But in the West Bank, some 100 existing Jewish settlements have blurred the old pre-1967 borders with Israel. And around Arab East Jerusalem, the construction on tens of thousands of new Jewish housing units have made re-partition virtually impossible - while Rabin has pledged that the city won't again be physically divided.
Precisely because of these complexities, Rabin has hesitated to make the hard decisions about where the Israeli Army should redeploy as part of the negotiations going on now with the PLO, in relation to the expansion of the Palestinian self-rule entity created in Gaza and the West Bank town of Jericho last summer into large portions of the West Bank.
Creating the line for a ``security fence'' will be no easier. Everyone is keenly aware of the precedent a fence or barrier would create in advance of talks on a final border between Israel and the Palestinian entity, which are due to begin in 1996.
``You cannot simply draw lines for so-called temporary security purposes and ignore their ramifications for final status,'' Mr. Al-pher says. ``If you create new lines or barriers, you are deliberately contributing to the evolution of these lines as final-status borders.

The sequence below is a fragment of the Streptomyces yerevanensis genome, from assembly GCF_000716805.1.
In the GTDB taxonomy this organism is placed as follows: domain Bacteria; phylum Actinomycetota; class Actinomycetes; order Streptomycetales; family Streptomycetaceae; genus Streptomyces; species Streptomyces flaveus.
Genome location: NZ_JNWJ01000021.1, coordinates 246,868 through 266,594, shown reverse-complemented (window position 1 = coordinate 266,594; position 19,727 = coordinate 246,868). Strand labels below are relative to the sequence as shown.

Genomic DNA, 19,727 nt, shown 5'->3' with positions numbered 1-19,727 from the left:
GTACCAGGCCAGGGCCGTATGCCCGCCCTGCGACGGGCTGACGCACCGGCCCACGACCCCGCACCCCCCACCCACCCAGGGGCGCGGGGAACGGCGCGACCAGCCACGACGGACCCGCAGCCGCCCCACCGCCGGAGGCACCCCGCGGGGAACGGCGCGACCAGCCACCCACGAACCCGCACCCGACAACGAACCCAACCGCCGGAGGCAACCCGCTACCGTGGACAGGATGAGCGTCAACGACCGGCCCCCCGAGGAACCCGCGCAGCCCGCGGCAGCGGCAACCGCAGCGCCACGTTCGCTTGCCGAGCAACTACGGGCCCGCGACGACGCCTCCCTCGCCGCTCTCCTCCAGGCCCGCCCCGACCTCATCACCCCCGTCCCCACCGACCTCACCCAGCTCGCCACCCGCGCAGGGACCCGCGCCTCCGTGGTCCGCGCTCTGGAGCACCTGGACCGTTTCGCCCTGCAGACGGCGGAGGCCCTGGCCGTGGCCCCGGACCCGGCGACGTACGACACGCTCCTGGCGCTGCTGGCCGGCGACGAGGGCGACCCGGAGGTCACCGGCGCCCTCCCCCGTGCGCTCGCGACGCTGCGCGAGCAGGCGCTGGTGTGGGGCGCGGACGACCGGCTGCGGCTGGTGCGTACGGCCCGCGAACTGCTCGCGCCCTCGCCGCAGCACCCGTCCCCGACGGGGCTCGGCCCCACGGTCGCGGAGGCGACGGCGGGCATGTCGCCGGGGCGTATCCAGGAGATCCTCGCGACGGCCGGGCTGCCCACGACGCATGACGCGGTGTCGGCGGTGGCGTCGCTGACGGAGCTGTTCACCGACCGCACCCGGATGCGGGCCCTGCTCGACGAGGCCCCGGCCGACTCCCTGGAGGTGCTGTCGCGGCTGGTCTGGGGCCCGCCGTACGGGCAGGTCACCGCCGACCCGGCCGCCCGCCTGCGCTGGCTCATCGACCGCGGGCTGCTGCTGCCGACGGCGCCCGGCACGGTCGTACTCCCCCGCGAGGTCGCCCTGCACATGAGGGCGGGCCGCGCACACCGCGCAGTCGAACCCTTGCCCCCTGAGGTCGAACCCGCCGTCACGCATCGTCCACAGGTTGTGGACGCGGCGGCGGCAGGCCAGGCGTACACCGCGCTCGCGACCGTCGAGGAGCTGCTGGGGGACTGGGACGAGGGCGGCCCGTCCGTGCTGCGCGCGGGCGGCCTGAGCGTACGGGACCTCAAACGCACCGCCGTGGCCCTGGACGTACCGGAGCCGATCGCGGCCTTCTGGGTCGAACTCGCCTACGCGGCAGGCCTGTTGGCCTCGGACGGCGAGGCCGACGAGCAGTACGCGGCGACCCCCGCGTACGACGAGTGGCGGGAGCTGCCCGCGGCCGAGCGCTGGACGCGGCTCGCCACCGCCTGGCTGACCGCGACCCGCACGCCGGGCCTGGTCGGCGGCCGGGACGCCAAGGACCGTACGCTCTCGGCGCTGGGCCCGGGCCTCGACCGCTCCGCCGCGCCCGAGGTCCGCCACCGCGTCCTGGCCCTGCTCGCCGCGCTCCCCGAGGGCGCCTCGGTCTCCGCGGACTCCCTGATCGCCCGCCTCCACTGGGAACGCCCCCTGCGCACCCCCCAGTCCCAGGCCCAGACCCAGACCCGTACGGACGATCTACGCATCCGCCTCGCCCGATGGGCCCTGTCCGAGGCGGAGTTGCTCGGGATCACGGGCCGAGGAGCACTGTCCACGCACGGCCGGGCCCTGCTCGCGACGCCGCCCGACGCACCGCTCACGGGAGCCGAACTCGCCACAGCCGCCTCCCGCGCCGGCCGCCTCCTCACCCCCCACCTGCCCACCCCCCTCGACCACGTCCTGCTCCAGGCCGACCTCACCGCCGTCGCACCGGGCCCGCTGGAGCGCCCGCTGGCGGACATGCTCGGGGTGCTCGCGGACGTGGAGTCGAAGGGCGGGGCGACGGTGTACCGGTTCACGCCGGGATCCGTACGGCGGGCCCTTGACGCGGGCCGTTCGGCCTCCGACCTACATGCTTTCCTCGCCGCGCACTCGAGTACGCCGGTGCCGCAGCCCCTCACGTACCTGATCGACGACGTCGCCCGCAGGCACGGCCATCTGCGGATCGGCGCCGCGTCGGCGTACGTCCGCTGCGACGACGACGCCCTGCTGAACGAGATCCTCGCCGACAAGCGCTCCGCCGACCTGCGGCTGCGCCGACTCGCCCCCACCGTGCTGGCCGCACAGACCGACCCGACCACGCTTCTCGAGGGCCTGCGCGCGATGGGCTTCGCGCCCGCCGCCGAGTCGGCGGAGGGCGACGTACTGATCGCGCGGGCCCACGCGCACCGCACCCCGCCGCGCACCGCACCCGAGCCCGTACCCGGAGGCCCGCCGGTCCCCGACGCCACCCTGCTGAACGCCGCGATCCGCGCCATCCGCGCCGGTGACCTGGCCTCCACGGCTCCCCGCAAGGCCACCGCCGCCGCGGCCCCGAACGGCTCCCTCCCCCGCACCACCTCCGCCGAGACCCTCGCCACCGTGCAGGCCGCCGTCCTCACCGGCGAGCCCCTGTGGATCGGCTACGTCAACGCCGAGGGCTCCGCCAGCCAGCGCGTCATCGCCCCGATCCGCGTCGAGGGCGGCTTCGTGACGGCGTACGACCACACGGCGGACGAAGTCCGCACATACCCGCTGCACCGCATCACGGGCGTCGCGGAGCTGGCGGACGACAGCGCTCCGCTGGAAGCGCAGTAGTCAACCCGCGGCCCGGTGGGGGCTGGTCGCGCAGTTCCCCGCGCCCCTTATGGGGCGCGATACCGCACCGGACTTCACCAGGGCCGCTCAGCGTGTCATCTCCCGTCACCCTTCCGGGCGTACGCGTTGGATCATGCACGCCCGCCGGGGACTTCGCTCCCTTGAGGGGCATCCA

``There can be no separation as long as settlers remain in the heart of the Palestinian territories,'' Mr. Tibi adds.
Stricter limits on the movement of Palestinians back and forth between Israel and the occupied territories in present circumstances would not only choke off Arab East Jerusalem from the West Bank, it could send the Palestinian economy into a tailspin, Palestinians say. Palestinian workers in Israel bring home some $230 million to $300 million annually - an amount roughly equal to the amount of annual development aid.
Still some Israeli government ministers, such as the left-wing Environment Minster Yossi Sarid and Education Minister Amnon Rubenstein, have suggested that Israel's $60 billion-a-year economy could more easily absorb the economic cost of compensating Palestinians for lost wages than Israel can absorb the political and emotional toll of Islamic attacks.
``Even if it costs us, it is worth it,'' Alpher says. ``But first, a decision has to be made that the security issue takes priority over the economic issue - and that closure is the best means of improving security.''